Some people collect old china,petite and pretty and polite;
or plates from every state in the country,
round ones, flat ones, bronze ones, beveled-edged ones
usually discovered in scattered fleas markets,just off I-10 in
or political pins from ‘60, ’64, and ’76,
Kennedy, Johnson, and Ford.
I, on the other hand, collect rocks,smooth ones, flat ones, odd-shaped ones,
from railroad lines in
in Idaho, the plains of Montana, or the high prairies in Wyoming—
some stuck out like farmers in the
others lay half hidden in sand and weeds.
The three-date rock appeared after Church,
scavenged clandestinely from a river bed, high in the Beartooths,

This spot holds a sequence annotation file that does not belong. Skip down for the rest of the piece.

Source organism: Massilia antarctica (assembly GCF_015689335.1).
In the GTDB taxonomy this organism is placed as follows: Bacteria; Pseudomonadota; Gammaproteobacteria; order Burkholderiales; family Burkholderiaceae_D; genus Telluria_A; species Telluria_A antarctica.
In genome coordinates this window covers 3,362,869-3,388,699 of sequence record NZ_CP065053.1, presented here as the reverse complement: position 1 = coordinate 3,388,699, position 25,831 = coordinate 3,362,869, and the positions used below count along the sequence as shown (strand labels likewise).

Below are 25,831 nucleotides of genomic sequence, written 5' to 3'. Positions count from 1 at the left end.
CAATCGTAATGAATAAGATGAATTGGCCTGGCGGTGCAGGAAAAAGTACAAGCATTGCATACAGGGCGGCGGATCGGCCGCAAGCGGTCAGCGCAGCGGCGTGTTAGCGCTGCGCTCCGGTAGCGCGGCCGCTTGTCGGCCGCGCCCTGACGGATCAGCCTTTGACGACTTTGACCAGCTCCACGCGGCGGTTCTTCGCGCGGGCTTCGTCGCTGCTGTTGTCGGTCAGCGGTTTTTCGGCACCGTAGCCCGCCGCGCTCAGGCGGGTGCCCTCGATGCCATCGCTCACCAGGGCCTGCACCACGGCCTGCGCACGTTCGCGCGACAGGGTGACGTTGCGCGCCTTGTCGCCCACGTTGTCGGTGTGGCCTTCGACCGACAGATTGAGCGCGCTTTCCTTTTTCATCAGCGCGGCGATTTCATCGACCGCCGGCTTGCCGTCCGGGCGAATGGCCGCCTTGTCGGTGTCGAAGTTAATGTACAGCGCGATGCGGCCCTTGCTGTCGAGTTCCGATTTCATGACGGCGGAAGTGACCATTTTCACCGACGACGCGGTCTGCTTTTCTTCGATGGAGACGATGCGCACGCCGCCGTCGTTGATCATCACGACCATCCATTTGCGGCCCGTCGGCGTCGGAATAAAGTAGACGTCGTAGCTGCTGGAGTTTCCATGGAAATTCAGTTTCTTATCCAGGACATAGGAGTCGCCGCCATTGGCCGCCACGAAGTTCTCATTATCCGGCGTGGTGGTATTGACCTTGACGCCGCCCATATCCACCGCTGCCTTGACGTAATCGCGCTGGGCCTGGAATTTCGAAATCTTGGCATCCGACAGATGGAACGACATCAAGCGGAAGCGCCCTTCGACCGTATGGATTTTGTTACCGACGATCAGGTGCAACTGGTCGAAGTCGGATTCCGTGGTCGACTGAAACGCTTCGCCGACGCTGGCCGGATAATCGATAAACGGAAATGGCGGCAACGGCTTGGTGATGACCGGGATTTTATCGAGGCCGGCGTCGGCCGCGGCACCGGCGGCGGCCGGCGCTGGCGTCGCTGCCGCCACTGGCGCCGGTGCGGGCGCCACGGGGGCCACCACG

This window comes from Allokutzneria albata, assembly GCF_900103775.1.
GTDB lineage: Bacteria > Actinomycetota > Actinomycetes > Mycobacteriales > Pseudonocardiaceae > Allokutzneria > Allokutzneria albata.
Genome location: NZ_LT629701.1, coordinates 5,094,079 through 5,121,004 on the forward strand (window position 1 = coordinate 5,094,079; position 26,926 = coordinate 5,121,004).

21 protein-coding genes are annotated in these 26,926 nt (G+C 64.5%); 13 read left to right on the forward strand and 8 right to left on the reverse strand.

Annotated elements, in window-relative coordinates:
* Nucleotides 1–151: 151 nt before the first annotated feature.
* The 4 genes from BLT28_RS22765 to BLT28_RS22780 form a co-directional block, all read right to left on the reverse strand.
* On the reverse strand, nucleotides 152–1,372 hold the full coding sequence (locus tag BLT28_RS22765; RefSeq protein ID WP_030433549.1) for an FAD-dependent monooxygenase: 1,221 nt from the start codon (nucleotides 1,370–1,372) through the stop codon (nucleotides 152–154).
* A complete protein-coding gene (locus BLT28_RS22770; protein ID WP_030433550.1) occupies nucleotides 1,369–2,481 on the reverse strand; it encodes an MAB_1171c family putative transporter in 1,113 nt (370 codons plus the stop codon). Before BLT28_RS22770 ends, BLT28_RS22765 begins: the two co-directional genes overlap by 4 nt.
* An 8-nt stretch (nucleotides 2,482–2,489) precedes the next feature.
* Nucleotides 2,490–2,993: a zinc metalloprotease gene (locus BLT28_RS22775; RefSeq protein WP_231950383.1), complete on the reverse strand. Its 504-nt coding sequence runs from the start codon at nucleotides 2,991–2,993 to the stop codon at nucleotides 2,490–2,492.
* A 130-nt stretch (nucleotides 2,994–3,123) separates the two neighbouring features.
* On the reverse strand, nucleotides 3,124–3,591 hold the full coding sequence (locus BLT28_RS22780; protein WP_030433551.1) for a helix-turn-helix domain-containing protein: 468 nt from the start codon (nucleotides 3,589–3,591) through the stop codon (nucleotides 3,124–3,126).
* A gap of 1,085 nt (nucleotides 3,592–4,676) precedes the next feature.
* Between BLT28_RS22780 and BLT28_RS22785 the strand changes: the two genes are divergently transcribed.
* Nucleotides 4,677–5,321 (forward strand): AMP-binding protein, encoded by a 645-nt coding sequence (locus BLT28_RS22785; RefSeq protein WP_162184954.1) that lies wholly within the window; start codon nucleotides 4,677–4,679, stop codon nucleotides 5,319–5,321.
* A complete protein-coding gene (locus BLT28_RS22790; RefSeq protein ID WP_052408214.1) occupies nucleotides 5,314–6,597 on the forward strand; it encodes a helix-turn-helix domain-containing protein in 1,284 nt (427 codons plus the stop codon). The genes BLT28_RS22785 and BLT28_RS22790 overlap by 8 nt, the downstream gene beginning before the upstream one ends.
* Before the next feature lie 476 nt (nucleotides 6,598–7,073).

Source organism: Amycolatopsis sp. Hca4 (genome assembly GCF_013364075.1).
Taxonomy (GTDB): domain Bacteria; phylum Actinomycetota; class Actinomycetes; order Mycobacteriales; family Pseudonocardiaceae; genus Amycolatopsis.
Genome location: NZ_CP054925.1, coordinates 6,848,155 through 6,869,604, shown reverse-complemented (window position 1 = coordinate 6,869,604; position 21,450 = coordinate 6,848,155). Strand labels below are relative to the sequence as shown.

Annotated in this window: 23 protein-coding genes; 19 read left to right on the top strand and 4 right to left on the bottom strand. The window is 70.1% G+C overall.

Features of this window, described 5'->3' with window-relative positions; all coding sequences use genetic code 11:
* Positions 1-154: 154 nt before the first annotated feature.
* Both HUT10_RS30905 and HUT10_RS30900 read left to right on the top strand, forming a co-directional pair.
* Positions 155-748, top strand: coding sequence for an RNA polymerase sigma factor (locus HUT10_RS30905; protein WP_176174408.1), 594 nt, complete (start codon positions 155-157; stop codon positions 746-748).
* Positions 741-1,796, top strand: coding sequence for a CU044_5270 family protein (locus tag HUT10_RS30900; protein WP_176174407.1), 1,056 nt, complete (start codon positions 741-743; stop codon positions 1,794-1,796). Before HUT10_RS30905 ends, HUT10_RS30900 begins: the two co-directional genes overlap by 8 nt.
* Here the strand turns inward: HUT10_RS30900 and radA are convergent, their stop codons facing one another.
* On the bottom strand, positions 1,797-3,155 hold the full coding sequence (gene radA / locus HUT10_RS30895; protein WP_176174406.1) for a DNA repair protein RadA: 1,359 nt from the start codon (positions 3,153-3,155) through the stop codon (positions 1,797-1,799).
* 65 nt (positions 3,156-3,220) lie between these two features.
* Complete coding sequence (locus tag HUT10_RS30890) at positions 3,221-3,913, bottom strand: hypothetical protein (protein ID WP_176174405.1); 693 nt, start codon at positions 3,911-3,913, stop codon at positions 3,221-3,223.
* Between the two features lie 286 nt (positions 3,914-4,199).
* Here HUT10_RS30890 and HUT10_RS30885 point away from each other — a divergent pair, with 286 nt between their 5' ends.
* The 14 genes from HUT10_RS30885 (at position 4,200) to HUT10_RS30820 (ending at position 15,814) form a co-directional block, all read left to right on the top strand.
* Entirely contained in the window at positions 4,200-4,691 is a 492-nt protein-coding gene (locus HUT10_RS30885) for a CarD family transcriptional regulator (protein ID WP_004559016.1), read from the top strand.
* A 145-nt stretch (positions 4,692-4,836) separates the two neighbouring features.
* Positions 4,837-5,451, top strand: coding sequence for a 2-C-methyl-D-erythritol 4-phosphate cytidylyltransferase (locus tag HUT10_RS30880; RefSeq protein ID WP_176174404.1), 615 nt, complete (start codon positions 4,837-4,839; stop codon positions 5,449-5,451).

by Boy Scouts in search of dates with my daughter.Another came from a rodeo coach,
a completely round one, rounded by years
of water splashing in and around it,
like a princess on a platter. One camefrom my Dad’s place after he died,
a round black volcanic one with a bowl
in the middle where, he said, Indians ground corn for supper.
superfluous to me until I held the rock in my hands,
Now, whether any of it was true seemed
caressed it like mothers and their newborn babes.
The story was too good to let truth surface.
Often I shuffle from rock to rock, remembering
I keep them all out front where I can see them.
how they came to be, wincing at the words:
“We’re not taking those on our next move.”
I already know the poundage and hidden spacesbetween the brown sofa and book boxes
where rocks can hide their true identities
and stories yet to be told.